Dante’s source material might be bustling with allegory and medieval subtlety, but EA Visceral’s take on Alighieri’s opus is anything but vague – this is Hell as we’ve always wanted to see it and in the process of somewhat crudely translating the fourteenth century masterpiece into six buttons and an analog stick Dante’s Inferno has successfully taken a swipe at Kratos and Bayonetta with a deft swing of Death’s scythe. And for the most part, it has succeeded.
Hyperbole? Perhaps, but like Charon the ferryman, EA haven’t held back with the game’s undeniably compelling pacing and, after a slightly underwhelming prologue, Dante’s first act quickly casts aside the reigns and doesn’t let up until the game is done and dusted. And for that we’re thankful – Dante’s Inferno is a non-stop ride through the depraved and tortured depths of hell and we wouldn’t want to linger any more than necessary.
This, then, is a bloody, repulsive videogame that although follows the book’s chapter structure it’s little more than a scan of the index and a margin note on some of the characters. Gone is much of the Christian reference and symbolism and in their place are nine distinct circles representing not so much the self-indulgent journey of the soul but instead a series of damned inhabitants, ghoulish beasts and bosses the sizes of mountains.
That’s not to say Visceral have abandoned all respect for the daunting literature: Virgil still acts as a guide, the game is largely populated with the same sporadic hosts (such as Pontius Pilate and Filippo Argenti) and for the most part the various circles of Hell at the very least tie in with the concepts described so vividly in Alighieri’s poem. Speaking of poetry, Dante is no longer a poet, shedding the rather unplayable occupation and instead donning the armour of a knight (with weaponry to match).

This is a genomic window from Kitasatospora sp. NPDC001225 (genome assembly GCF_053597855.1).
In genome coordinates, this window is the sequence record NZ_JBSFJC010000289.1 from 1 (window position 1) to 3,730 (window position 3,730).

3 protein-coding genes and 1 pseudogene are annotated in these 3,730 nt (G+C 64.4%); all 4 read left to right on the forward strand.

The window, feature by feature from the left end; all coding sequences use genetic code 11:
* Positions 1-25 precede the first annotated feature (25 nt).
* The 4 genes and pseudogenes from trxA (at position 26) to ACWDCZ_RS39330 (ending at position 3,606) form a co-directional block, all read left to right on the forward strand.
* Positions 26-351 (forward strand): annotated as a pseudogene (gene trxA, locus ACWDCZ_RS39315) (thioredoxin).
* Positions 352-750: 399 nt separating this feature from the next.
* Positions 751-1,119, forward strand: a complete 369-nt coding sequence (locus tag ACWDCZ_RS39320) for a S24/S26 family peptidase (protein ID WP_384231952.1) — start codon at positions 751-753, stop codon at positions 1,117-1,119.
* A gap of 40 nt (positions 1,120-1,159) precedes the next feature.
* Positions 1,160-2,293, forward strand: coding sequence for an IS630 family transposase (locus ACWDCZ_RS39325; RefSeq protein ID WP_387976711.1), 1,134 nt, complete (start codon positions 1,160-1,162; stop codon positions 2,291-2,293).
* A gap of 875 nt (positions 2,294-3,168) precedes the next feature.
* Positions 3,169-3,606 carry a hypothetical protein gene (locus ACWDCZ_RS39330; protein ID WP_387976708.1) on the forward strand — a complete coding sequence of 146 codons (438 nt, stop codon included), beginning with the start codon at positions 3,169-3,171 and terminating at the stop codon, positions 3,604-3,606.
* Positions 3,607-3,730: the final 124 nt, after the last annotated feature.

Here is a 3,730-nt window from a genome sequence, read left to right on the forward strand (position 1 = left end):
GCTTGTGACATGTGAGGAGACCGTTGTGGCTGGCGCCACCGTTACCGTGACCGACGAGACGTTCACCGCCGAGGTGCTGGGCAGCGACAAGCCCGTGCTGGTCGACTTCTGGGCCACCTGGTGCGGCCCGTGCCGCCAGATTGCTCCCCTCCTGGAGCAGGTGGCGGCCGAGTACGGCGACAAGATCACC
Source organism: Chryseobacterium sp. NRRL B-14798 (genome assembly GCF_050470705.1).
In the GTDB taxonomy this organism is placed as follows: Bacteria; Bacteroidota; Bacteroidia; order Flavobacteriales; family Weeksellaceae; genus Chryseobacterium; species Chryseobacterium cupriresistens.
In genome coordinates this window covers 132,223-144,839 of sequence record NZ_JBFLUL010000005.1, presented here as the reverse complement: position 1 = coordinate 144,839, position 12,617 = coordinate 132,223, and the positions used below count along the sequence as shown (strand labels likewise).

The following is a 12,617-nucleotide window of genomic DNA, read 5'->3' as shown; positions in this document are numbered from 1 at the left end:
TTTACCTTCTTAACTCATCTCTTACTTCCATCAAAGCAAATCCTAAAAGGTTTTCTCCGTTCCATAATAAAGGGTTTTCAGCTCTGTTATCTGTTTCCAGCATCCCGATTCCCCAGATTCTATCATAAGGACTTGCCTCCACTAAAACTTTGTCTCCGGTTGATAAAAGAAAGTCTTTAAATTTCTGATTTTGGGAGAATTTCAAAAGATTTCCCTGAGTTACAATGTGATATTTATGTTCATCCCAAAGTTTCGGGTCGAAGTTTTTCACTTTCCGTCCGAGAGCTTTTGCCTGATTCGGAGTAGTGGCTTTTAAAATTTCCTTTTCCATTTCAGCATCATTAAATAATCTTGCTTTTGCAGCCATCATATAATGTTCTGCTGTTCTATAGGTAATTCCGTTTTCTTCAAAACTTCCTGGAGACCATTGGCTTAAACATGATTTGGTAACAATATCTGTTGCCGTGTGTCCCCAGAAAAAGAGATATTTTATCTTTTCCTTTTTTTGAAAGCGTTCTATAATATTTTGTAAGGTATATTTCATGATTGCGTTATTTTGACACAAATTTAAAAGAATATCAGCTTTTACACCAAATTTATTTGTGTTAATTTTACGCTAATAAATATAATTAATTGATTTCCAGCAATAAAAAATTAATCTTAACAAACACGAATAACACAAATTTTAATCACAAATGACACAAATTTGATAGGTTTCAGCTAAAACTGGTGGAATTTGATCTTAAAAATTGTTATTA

The game flows nicely enough for the most part, sporadically juxtaposed with a pace-halting puzzle, sadly, but otherwise the action is as consistent as the sense of scale in the delightfully detailed visuals as you make your way through the various stages. Each circle more deliberately powerful than the last, the game pulling you in with the promise of better power-ups and more impressive abilities, let alone the prospect of even more disgusting enemies to absolve or punish.
There are problems, though – the combat is repetitive ad nauseum, the morality choices hardly game affecting and, despite being a linear experience there’s some odd signposting on occasion and exploration is limited, with little to find off the beaten path of worth. Dante’s Inferno never quite reaches the apex of brilliance but I suspect that was never EA’s intention – more to spoil Kratos’s party and bin Platinum’s bespectacled brawler before she got going.
So, whilst God Of War might have a little more muscle, and Bayonetta much more style, Dante’s unholy mission and constant, unweilding toil give the game just enough distinctive qualities to warrant a purchase for fans of the genre. There’s nothing terribly clever about the game, but it’s a wickedly tasteless ride through the mind of a developer keen to escape the confines of the slow, claustrophobia of Dead Space. Not essential, but bloody good fun.
- Impressive sense of scale
- Morality level will give you at least two play-throughs
- Promise of future online co-op through DLC
- The puzzles spoil the pacing
- Combat is a little repetitive
- The fixed camera gameplay seems a little last-gen
Verdict: It’s all rather good fun – by encapsulating the jist of the storyline and throwing away anything that would have served as exposition (but retaining invented flashbacks to broaden the personalities and purpose) EA have created an incredibly desperate vision of Inferno whilst keeping one tongue firmly in their collective cheek. Yes, purists might not appreciate the changes made to the source (and Dante will be turning in his grave) but as a gamer I had a blast.